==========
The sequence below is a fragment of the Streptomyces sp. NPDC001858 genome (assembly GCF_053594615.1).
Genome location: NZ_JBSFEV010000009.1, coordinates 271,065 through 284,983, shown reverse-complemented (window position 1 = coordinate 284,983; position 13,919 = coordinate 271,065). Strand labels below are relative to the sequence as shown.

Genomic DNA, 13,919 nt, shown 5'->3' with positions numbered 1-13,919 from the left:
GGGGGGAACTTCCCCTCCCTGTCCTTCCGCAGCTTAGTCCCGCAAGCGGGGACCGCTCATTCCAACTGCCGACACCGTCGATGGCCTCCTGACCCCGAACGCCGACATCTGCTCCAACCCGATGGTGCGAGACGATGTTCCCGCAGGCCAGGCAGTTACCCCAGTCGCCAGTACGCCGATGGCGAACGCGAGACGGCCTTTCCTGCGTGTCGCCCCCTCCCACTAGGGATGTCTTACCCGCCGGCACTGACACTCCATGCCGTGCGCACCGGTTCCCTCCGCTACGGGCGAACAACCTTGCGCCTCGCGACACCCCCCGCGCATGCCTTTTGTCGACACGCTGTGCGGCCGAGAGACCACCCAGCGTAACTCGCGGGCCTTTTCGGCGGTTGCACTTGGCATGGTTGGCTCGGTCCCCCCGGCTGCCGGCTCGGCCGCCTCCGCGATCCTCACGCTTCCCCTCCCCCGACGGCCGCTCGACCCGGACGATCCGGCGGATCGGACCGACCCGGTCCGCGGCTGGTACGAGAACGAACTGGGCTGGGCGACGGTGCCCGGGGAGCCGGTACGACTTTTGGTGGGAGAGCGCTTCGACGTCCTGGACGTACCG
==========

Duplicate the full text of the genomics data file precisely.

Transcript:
The sequence below is a fragment of the Streptomyces sp. NPDC001858 genome (assembly GCF_053594615.1).
Genome location: NZ_JBSFEV010000009.1, coordinates 271,065 through 284,983, shown reverse-complemented (window position 1 = coordinate 284,983; position 13,919 = coordinate 271,065). Strand labels below are relative to the sequence as shown.

Genomic DNA, 13,919 nt, shown 5'->3' with positions numbered 1-13,919 from the left:
GGGGGGAACTTCCCCTCCCTGTCCTTCCGCAGCTTAGTCCCGCAAGCGGGGACCGCTCATTCCAACTGCCGACACCGTCGATGGCCTCCTGACCCCGAACGCCGACATCTGCTCCAACCCGATGGTGCGAGACGATGTTCCCGCAGGCCAGGCAGTTACCCCAGTCGCCAGTACGCCGATGGCGAACGCGAGACGGCCTTTCCTGCGTGTCGCCCCCTCCCACTAGGGATGTCTTACCCGCCGGCACTGACACTCCATGCCGTGCGCACCGGTTCCCTCCGCTACGGGCGAACAACCTTGCGCCTCGCGACACCCCCCGCGCATGCCTTTTGTCGACACGCTGTGCGGCCGAGAGACCACCCAGCGTAACTCGCGGGCCTTTTCGGCGGTTGCACTTGGCATGGTTGGCTCGGTCCCCCCGGCTGCCGGCTCGGCCGCCTCCGCGATCCTCACGCTTCCCCTCCCCCGACGGCCGCTCGACCCGGACGATCCGGCGGATCGGACCGACCCGGTCCGCGGCTGGTACGAGAACGAACTGGGCTGGGCGACGGTGCCCGGGGAGCCGGTACGACTTTTGGTGGGAGAGCGCTTCGACGTCCTGGACGTACCG